Tory appetite for reducing seat numbers wanes now that they wouldn't benefit from it

Greater number of Tory MPs means Tories losing interest in changing constituency boundaries. So much for democratic necessity

The Tories’ gains in the general election have dampened their enthusiasm for changes to constituency boundaries that would have reduced the total number of MPs from 650 to 600, according to parliamentary sources.

The changes would previously have worked in the Tories’ favour, with an overwhelming majority of eliminated seats held by Labour MPs – but now Boris Johnson has additional Tory MPs to keep happy, the Conservatives’ eagerness for the ‘democratic’ change has mysteriously waned.

As ever, ‘democracy’ is a term of convenience for the Tories – one to be cast aside as soon as what is ‘convenient’ changes.

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8 responses to “Tory appetite for reducing seat numbers wanes now that they wouldn't benefit from it

  1. It has long been the case that Tory MPs were unhappy with the plans which is why a decision has been repeatedly delayed. The redrawing of the boundaries affects all constituencies bar about three. The overwhelming majority of remaining MPs would face an increased workload, disruption to their local election machine and a loss of data about their patch.

    These rumours of discontent have abounded ever since they were proposed by Osborne/Cameron. Furthermore, the numbers of voters required to elect a MP has switched from fewer for a LP one to more… can’t remember the exact figures but in region of 38k on average for a Tory MP to 58k for a Labour one.

    In other words, the story makes is probably true … but doesn’t mean that the reduction in constituency numbers won’t happen.

  2. Its been on the cards for a while now after recomendations from the boundary commission and leaves the Labour party with less seats. Obviously nobody can say how the working classes will react to the demolition job Johnson’ plans for the country.but I can see some weeping and gnashing of teeth when he starts on a overhaul of what the torys call our overgenorus social security system. Maybe the public will then realise that voting for the elite party has no benefits.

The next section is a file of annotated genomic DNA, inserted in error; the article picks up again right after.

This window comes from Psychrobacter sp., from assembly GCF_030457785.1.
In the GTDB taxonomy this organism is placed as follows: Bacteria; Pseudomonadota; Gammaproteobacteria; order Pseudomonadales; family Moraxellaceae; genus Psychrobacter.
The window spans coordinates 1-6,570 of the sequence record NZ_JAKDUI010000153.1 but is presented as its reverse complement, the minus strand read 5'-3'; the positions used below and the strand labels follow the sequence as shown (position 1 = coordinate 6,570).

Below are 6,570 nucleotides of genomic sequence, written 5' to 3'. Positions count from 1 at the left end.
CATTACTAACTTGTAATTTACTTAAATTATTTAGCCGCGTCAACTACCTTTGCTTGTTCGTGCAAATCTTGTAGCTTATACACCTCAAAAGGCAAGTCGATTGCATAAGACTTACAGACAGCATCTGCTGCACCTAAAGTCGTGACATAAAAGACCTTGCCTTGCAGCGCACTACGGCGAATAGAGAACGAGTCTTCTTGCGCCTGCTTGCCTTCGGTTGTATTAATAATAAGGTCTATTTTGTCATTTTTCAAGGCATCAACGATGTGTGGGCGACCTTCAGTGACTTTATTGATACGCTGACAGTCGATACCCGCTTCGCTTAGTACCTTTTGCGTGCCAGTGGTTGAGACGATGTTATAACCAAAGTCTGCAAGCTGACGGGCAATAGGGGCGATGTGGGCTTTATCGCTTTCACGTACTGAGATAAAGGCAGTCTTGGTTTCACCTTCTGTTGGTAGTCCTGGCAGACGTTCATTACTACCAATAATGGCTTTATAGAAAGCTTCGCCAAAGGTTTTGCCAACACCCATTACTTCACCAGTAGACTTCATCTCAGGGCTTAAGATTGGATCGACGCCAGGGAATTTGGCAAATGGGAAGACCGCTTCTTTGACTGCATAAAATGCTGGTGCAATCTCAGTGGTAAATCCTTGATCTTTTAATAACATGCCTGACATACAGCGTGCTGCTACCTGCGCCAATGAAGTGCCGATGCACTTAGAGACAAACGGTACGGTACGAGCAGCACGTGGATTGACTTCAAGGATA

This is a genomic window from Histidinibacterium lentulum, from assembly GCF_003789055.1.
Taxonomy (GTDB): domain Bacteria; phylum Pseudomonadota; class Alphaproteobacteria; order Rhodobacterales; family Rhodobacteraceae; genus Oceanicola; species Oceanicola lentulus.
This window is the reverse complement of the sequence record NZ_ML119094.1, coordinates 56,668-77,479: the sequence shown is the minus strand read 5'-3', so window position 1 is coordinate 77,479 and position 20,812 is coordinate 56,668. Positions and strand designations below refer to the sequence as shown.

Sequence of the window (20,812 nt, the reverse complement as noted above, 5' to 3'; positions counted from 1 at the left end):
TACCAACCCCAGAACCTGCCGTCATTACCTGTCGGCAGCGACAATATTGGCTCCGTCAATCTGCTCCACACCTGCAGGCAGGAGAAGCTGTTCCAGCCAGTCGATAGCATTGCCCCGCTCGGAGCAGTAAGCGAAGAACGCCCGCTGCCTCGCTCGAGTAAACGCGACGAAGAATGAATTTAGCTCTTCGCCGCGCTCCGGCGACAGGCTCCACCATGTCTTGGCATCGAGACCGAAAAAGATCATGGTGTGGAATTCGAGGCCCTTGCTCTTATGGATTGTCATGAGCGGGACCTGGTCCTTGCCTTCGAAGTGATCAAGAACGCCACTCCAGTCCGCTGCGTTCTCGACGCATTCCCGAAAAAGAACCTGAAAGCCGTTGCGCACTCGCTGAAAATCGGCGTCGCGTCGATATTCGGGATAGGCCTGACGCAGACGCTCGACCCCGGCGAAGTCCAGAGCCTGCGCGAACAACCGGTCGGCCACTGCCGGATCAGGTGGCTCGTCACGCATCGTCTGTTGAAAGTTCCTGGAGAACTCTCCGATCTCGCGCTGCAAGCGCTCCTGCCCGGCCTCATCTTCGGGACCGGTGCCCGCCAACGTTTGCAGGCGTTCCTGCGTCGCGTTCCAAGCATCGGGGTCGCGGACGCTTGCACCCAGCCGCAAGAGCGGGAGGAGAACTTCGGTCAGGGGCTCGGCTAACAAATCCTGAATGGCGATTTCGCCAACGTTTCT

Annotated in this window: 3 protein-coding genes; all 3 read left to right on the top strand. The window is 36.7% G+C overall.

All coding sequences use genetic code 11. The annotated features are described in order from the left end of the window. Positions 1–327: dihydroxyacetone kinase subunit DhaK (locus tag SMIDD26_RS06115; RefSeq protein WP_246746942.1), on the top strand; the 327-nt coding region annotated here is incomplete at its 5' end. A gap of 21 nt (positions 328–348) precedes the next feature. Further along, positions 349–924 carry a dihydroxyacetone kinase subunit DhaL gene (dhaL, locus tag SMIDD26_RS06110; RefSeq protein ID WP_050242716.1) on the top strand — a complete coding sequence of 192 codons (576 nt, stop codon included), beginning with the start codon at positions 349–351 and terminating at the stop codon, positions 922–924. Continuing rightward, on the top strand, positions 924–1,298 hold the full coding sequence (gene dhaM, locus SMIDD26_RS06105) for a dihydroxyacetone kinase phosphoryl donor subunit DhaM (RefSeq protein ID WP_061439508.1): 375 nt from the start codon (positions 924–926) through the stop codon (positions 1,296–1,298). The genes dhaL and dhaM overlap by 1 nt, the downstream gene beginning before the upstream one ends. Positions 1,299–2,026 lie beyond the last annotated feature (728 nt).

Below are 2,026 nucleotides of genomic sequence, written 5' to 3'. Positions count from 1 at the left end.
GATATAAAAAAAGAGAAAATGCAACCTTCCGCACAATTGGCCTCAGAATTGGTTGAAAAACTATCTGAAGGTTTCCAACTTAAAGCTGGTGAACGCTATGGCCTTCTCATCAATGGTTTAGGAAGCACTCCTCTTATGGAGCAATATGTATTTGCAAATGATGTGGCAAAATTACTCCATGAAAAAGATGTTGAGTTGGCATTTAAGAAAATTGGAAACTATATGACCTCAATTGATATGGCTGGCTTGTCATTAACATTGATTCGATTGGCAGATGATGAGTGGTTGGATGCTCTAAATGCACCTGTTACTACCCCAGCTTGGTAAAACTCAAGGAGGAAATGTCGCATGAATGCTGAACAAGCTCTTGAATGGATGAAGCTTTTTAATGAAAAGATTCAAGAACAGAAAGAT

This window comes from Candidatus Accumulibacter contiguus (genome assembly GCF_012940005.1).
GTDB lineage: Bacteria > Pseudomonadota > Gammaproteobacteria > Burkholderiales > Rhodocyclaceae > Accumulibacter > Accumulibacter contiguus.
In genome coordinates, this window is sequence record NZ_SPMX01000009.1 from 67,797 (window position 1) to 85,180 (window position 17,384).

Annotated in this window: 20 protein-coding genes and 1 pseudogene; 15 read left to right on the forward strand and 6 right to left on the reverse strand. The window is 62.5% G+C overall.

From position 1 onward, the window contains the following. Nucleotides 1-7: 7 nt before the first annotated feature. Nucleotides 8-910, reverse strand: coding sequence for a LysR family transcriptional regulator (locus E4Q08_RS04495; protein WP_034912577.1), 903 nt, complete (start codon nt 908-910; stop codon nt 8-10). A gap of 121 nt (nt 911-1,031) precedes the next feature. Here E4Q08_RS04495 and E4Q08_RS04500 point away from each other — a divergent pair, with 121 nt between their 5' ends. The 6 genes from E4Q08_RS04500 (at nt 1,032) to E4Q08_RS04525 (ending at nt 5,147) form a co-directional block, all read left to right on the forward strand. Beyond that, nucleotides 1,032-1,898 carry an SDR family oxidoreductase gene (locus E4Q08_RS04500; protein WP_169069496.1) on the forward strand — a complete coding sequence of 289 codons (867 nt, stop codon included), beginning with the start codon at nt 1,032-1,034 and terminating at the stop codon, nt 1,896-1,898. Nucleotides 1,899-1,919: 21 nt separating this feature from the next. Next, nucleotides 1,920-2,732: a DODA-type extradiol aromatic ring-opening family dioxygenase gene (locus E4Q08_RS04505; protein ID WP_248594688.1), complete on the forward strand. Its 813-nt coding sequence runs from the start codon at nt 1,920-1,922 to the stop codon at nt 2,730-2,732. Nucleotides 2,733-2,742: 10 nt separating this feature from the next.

3. “after recommendations from the boundary commission”

    This wasn’t initiated by the Boundary Commission – they were working to a Tory brief.

    • RH well take that as obvious in the current political climate,but I didnt want to be acussed of conspiracy theories by any of our “moderate” posters….

      • There’s nothing ‘conspiratorial’ about this, Joseph, and I don’t think anyone would have credibly accused you of that – it was a move by the Tories in plain sight, using the specious and simplistic argument of ‘equal populations’ that would appeal to the dim. The Tories are good at appealing to the dim, as you know – it won the recent election!

        I mentioned the fact partly because we have the (apparently unconnected) EHRC investigation impending – which will, I’m sure, raise issues about the integrity of public bodies. I may be being paranoid, but their actual bending to pressure for an investigation that didn’t include other political parties and a wider remit fills me with trepidation – especially after the Head Honcho was indisputably compromised prior to the decision.

        I hope that I’m wrong, because if the neutrality of public bodies like the EHRC and the Boundary Commission is compromised, we are even further up shit creek than might be thought in terms of corruption.

      • Roger Stone said he was accused of being a ‘conspiracy theorist’ because of his book that shows how LBJ killed President Kennedy. He is far from being the only person to have expressed that view.

        He countered with a fantastic response:

        “No, I’m a conspiracy realist”.

        I thought that was very good and use it myself now.

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